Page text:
BESANCON, France — Lance Armstrong capped his most dominant Tour de France with a victory in the final time trial Saturday, all but guaranteeing a place in history as the first six-time winner of the 101-year-old race.
Pedaling furiously for a victory he didn’t even need to secure his sixth crown, Armstrong again overpowered his rivals, building a gaping lead that he carried past cheering crowds to the finish in Besancon.
Armstrong, riding a high-tech aerodynamic bike and wearing his bright yellow leader’s jersey, was 1 minute, 1 second faster than second-place Jan Ullrich, the 1997 champion and five-time runner-up.
Only a crash or other disaster on today’s last ride into Paris can stop him from becoming, in titles at least, the greatest of the Tour’s 53 winners.
“To be on the verge of breaking history is incredibly special,” he said. “If I make it, in yellow, climbing the top step tomorrow and making history will be the moment that I carry forward forever.”
As overall leader, Armstrong set out last on the rolling 34.1-mile time trial course that looped south of Besancon, the birthplace of literary giant Victor Hugo. At the first time check 11 miles in, Armstrong was 43 seconds quicker than Ullrich.
At the finish, he almost caught Ivan Basso, even though Basso started 3 minutes ahead of him.
The stage win was Armstrong’s fifth this race, bettering his previous best of four in a Tour since he began his reign in 1999 after having conquered cancer.
“When I won the first one, I thought I could die and go away a happy man,” he said. “To win six is very hard to put into words. I’m happy because it’s over. I’m tired, in the head, in the legs. Everywhere.”
Andreas Kloden, Ullrich’s teammate, was third in Saturday’s race against the clock, 1:27 behind Armstrong, but fast enough to overtake Basso for second in the overall standings. Kloden, who did not finish last year, was delighted.
“It’s a dream come true. … The highlight of my career,” he said.
Basso, the best young rider of 2002 and seventh last year, should finish third in Paris. Ullrich is destined for fourth, his first time off the podium.
“Lance is riding in a different league,” Ullrich said. “I have enormous respect for the way he rides. He deserved to win.”
Not only did Armstrong overpower his adversaries from Day 1, but they also never rose to the challenge of trying to dethrone him. Aside from Ullrich, Spanish climbers Roberto Heras and Iban Mayo flopped in the mountains and abandoned the race, and American Tyler Hamilton went home injured.
“We’d hoped for better, obviously,” Tour director Jean-Marie Leblanc said. “Is it because of his strength and the strength of his team? Yes. It is also doubtless due to a relative weakness of the opposition.”
Armstrong remained modest, saying: “I wouldn’t be so bold as to call it a domination.”
His lead of 6:38 over Kloden is not his biggest margin of victory, which remains 7:37 ahead of Alex Zulle of Switzerland in 1999. It was far better than last year, when he beat Ullrich by 1:01.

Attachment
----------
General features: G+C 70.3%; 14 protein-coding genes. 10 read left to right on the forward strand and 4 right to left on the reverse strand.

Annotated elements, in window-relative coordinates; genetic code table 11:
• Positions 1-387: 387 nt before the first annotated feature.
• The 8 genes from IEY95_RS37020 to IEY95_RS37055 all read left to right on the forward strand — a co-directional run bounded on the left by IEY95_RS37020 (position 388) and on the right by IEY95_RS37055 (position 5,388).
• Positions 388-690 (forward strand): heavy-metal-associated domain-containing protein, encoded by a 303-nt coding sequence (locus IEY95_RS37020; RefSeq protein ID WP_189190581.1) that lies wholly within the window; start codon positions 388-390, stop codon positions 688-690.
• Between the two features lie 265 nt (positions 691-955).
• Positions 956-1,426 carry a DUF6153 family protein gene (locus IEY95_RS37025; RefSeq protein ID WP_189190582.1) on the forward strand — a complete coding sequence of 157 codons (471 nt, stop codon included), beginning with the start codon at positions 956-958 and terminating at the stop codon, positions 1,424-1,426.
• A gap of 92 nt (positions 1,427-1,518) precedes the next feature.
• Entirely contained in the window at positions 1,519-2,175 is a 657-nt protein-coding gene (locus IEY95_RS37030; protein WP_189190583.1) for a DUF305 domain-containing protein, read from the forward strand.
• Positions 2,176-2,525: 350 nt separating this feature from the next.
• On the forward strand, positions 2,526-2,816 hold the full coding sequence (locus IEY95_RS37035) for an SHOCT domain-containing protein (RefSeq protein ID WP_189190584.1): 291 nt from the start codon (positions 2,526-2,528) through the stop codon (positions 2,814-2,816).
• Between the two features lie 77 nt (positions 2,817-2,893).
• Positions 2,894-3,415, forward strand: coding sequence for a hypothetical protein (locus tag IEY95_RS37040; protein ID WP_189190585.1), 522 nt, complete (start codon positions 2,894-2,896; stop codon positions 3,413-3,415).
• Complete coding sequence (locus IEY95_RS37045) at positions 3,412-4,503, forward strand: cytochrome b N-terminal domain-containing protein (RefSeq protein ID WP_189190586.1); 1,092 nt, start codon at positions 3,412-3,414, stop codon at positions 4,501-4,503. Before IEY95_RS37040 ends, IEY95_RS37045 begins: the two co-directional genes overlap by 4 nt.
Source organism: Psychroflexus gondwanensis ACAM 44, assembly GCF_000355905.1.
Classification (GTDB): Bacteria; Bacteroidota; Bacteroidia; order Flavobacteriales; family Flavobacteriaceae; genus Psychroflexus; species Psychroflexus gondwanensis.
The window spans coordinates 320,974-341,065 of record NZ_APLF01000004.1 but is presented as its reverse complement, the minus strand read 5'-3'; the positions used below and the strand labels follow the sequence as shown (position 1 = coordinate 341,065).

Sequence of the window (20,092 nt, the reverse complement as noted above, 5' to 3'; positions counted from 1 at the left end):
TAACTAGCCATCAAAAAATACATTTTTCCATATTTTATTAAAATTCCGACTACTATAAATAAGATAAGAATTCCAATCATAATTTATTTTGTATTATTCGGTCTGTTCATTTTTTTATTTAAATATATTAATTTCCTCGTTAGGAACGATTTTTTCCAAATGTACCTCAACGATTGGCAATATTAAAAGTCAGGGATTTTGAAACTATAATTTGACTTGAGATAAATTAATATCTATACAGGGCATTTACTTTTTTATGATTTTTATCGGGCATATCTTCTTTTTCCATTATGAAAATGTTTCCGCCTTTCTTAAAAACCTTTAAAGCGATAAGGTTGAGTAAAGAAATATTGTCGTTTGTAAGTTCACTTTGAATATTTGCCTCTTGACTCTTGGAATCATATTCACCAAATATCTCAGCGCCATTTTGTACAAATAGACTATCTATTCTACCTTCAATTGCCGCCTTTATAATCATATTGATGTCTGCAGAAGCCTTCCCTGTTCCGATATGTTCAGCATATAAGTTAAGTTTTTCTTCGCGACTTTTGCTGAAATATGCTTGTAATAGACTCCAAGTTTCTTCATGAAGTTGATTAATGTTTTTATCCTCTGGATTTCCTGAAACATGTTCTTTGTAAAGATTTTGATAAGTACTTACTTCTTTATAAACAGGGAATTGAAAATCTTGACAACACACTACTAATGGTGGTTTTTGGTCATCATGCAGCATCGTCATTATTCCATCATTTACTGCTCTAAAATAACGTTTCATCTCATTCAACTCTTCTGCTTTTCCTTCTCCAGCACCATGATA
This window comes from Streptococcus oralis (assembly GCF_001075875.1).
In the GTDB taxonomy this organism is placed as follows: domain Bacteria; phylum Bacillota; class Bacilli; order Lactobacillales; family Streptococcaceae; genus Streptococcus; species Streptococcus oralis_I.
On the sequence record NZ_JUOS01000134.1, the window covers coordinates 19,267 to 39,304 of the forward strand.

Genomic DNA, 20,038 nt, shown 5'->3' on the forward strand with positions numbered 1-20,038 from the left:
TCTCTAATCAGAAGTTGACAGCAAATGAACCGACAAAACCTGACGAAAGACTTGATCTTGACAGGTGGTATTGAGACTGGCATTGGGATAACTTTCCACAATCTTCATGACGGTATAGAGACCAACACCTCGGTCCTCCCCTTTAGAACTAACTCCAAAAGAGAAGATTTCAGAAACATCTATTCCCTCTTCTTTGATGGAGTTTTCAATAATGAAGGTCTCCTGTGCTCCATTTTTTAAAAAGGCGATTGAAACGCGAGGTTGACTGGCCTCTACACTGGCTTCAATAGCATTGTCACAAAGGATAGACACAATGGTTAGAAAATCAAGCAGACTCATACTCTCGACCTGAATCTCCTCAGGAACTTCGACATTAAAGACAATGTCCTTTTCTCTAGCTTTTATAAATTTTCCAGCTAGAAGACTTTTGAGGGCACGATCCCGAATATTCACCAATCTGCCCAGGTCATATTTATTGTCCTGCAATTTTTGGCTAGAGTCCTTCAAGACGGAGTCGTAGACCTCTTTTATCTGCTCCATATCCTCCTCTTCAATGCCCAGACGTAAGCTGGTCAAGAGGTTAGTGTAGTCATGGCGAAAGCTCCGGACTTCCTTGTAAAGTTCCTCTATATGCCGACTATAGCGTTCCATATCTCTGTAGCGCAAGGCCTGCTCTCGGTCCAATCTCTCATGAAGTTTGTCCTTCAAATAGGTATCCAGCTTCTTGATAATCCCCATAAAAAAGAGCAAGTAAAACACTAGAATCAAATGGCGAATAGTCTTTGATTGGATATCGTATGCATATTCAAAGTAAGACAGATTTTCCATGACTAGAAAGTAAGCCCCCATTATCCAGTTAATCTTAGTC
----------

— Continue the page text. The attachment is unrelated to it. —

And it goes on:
“I’m enjoying the competition more than ever, not to make history, not to make money, not for these things, but just for the thrill of getting on a bike and racing 200 other guys,” he said.
Basso is 6:59 behind and Ullrich 9:09 back. With Kloden, they are the only riders within 10 minutes of Armstrong.
In the Alps, he won three stages in a row for the first time.
He also won the second and hardest of two days in the Pyrenees, after allowing Basso to take the first stage a day earlier. He was spectacular in the debut time trial, dealing a psychological blow to adversaries from the get-go by placing second. He also won the team time trial with his U.S. Postal Service squad. Including that collective victory, Armstrong won more than one quarter of this year’s 21 stages.
Armstrong said he hasn’t decided whether to return in 2005 or miss a year.
“I can’t imagine skipping the Tour, and if I do come, I would only come with the perfect condition,” he said. “I would never come for a promenade. For me, it’s a special, special event and I can’t imagine not being here.”
He also said he can no longer bear being separated for so long from his three children, who live with his former wife, Kristin, in Texas.
His latest crown will climax six years of helping transform cycling’s showcase race, bringing American brashness, determination and know-how to an event that is almost as much a part of French lore as wine, the Eiffel Tower or the baguette.
His focus, attention to detail, use of go-fast technologies to save seconds and his ability to recruit, keep and motivate teammates devoted to his cause, have raised the bar for how to win the three-week cycling marathon.
“It’s an improvement in the method of approaching the Tour de France, more professional, more rigorous, more methodical,” Leblanc said. “In a word, more American.”
Even with six crowns, debate will rage on whether Armstrong is a cut above the four five-time champions he will eclipse.
Belgian Eddy Merckx, for example, holds the Tour record of stage wins, 34, compared with 21 for Armstrong.
Merckx and Frenchman Bernard Hinault collected more yellow jerseys as race leader. Merckx won 96, Hinault 78. Armstrong will earn his 66th jersey today.
Armstrong’s fans are inspired by his defeat of testicular cancer, diagnosed in 1996, and his emphatic wins. Detractors claim that his almost military approach has drained the Tour of romance and suspense. Some suspect his domination must be because of drugs, shouting “Doped!” as he passes.
Armstrong insists he has never taken performance-enhancers and said “people that stand there and boo” amuse him.
He said hard work is the secret of his success.
“When it’s pouring rain and you have to go out and ride six hours in the mountains, there’s no fun doing that,” he said. “But that’s what makes the difference.”